The purpose of the study is to work out a system of the methods and techniques to develop school students’ grammar skills based upon the phenomena of interference and transference of the English and German languages in the process of teaching German Grammar in secondary schools.
The study was held on the basis of the scientific and methodological literature analysis, as well on the method of the comparative studies of the German and English languages grammatical systems. The methods allowed to define the dependence of linguistic competence in the second foreign language on the first foreign language competence and processes of interference and transference.
When teaching the second foreign language, it is necessary to pay attention to the problem of interlanguage interaction, which has both a positive and negative impact.
This study is focused on an artificial trilingualism, in which the second foreign language is not learned through contacts with native speakers, but is already a learned language. The bilingual rarely uses the learned language for constant communication with native speakers. In this case, due to the contact of different language systems, the phenomenon of interference is possible (Mikhalchenko, 2006).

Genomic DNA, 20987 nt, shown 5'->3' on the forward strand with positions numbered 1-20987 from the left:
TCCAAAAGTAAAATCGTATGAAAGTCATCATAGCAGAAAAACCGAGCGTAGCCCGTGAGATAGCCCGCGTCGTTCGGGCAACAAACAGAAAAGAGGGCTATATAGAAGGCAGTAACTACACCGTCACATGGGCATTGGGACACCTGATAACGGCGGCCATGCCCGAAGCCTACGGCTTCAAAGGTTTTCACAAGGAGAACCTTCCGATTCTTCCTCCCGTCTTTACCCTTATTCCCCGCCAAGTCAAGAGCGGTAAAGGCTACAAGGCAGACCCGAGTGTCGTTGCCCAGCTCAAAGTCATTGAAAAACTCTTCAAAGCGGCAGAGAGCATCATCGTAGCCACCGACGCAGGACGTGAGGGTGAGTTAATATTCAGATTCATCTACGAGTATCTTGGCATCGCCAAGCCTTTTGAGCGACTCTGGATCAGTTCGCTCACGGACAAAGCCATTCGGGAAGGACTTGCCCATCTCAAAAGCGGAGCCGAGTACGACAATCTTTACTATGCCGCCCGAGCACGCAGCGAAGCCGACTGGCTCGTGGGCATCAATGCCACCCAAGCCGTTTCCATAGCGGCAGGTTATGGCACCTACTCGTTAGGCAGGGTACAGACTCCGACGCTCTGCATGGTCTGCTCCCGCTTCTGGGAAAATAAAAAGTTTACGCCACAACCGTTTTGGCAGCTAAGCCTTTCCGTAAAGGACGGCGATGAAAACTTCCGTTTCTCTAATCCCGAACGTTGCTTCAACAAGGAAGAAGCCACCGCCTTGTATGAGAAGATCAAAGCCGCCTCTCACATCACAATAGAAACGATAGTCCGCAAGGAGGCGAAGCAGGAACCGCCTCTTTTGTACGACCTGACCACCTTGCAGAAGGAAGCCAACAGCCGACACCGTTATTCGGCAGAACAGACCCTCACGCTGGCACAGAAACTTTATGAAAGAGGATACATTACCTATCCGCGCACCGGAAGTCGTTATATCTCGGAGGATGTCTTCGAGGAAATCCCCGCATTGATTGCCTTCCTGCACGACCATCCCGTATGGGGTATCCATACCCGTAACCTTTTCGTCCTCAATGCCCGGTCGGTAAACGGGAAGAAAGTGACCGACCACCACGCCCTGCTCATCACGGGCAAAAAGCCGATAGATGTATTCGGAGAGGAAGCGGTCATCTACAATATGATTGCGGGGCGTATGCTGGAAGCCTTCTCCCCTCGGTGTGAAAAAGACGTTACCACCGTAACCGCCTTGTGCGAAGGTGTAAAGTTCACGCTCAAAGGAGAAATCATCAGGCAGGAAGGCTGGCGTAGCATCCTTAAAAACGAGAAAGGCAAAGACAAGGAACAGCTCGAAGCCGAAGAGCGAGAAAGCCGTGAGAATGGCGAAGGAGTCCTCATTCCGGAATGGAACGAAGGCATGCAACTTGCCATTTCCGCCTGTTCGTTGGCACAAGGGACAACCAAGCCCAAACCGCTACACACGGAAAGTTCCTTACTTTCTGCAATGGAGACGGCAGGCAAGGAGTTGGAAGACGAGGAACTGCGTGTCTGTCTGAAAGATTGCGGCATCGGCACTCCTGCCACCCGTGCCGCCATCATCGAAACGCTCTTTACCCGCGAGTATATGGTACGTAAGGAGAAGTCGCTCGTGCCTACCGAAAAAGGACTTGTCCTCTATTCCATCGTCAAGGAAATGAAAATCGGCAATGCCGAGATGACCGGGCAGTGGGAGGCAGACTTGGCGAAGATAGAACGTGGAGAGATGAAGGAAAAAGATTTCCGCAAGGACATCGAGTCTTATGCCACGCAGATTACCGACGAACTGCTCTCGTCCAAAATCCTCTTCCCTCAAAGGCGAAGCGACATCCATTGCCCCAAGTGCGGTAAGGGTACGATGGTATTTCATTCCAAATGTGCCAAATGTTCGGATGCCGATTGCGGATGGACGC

There are certain patterns that occur while mastering the second foreign language (German based on English):
- the problem of interference is caused not only by the native language, but also the first foreign language and covers all the language levels. E. Haugen refers to interference as "linguistic overlap", in which one linguistic unit is simultaneously involved in two systems (Haugen, 1972).
- there are possibilities for transference. Transference is a transfer in which the affected language does not cause violations of the norm in the language being studied but stimulates the existing patterns in it (Bagramova & Lifanova, 2015).
Unstable skills influence the occurrence of interference. This fact is confirmed by Alishova (2012), who notes that both phonetic and grammatical interference decrease due to the proper practice.
Analysing and comparing the grammatical system and linguistic phenomena of German with those similar in English and Russian, the following features can be identified which result in errors in the utterance construction in German.
The first feature of German grammar is the unique normative character of grammatical phenomena. The change in noun cases is standard but complicated by the uniqueness of gender category and the type of its declension, which affect other related grammatical phenomena that agree with them by gender, number and case.
In English, the gender category is absent and there is almost a complete absence of inflections.